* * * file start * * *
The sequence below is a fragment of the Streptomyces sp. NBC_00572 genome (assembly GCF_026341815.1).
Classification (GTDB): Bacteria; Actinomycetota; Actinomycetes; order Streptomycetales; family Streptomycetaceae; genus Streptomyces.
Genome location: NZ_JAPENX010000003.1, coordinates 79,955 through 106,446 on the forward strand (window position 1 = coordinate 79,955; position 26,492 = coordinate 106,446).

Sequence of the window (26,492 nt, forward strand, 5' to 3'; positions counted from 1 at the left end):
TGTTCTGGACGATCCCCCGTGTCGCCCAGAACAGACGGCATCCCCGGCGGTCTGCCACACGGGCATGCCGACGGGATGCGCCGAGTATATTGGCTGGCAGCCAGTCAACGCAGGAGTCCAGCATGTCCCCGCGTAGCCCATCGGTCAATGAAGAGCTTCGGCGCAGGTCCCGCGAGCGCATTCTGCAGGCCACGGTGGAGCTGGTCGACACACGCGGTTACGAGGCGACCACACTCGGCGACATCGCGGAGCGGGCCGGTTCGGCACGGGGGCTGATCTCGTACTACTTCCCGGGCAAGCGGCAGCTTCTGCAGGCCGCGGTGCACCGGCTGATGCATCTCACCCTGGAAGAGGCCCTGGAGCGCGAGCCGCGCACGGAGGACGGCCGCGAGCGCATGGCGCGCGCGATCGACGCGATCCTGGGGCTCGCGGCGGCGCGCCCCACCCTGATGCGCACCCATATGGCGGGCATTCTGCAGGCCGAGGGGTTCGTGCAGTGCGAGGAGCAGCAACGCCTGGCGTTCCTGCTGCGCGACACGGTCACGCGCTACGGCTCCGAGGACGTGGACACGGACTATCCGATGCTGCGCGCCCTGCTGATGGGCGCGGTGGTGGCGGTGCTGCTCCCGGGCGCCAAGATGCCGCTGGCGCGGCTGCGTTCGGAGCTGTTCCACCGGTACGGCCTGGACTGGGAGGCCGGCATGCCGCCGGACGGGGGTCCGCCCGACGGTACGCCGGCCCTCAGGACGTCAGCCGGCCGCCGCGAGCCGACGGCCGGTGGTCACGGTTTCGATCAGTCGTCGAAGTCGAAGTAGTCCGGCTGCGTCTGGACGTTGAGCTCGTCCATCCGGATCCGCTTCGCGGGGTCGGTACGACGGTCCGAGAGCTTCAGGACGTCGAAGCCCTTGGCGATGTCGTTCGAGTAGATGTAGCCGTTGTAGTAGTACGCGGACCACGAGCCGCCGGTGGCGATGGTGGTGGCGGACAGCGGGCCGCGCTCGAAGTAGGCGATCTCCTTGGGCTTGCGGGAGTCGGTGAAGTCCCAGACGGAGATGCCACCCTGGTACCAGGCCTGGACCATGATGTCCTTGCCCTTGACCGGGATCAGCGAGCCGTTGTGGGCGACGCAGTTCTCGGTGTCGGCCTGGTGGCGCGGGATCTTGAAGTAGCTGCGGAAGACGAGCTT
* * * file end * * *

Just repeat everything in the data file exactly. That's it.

The sequence below is a fragment of the Streptomyces sp. NBC_00572 genome (assembly GCF_026341815.1).
Classification (GTDB): Bacteria; Actinomycetota; Actinomycetes; order Streptomycetales; family Streptomycetaceae; genus Streptomyces.
Genome location: NZ_JAPENX010000003.1, coordinates 79,955 through 106,446 on the forward strand (window position 1 = coordinate 79,955; position 26,492 = coordinate 106,446).

Sequence of the window (26,492 nt, forward strand, 5' to 3'; positions counted from 1 at the left end):
TGTTCTGGACGATCCCCCGTGTCGCCCAGAACAGACGGCATCCCCGGCGGTCTGCCACACGGGCATGCCGACGGGATGCGCCGAGTATATTGGCTGGCAGCCAGTCAACGCAGGAGTCCAGCATGTCCCCGCGTAGCCCATCGGTCAATGAAGAGCTTCGGCGCAGGTCCCGCGAGCGCATTCTGCAGGCCACGGTGGAGCTGGTCGACACACGCGGTTACGAGGCGACCACACTCGGCGACATCGCGGAGCGGGCCGGTTCGGCACGGGGGCTGATCTCGTACTACTTCCCGGGCAAGCGGCAGCTTCTGCAGGCCGCGGTGCACCGGCTGATGCATCTCACCCTGGAAGAGGCCCTGGAGCGCGAGCCGCGCACGGAGGACGGCCGCGAGCGCATGGCGCGCGCGATCGACGCGATCCTGGGGCTCGCGGCGGCGCGCCCCACCCTGATGCGCACCCATATGGCGGGCATTCTGCAGGCCGAGGGGTTCGTGCAGTGCGAGGAGCAGCAACGCCTGGCGTTCCTGCTGCGCGACACGGTCACGCGCTACGGCTCCGAGGACGTGGACACGGACTATCCGATGCTGCGCGCCCTGCTGATGGGCGCGGTGGTGGCGGTGCTGCTCCCGGGCGCCAAGATGCCGCTGGCGCGGCTGCGTTCGGAGCTGTTCCACCGGTACGGCCTGGACTGGGAGGCCGGCATGCCGCCGGACGGGGGTCCGCCCGACGGTACGCCGGCCCTCAGGACGTCAGCCGGCCGCCGCGAGCCGACGGCCGGTGGTCACGGTTTCGATCAGTCGTCGAAGTCGAAGTAGTCCGGCTGCGTCTGGACGTTGAGCTCGTCCATCCGGATCCGCTTCGCGGGGTCGGTACGACGGTCCGAGAGCTTCAGGACGTCGAAGCCCTTGGCGATGTCGTTCGAGTAGATGTAGCCGTTGTAGTAGTACGCGGACCACGAGCCGCCGGTGGCGATGGTGGTGGCGGACAGCGGGCCGCGCTCGAAGTAGGCGATCTCCTTGGGCTTGCGGGAGTCGGTGAAGTCCCAGACGGAGATGCCACCCTGGTACCAGGCCTGGACCATGATGTCCTTGCCCTTGACCGGGATCAGCGAGCCGTTGTGGGCGACGCAGTTCTCGGTGTCGGCCTGGTGGCGCGGGATCTTGAAGTAGCTGCGGAAGACGAGCTT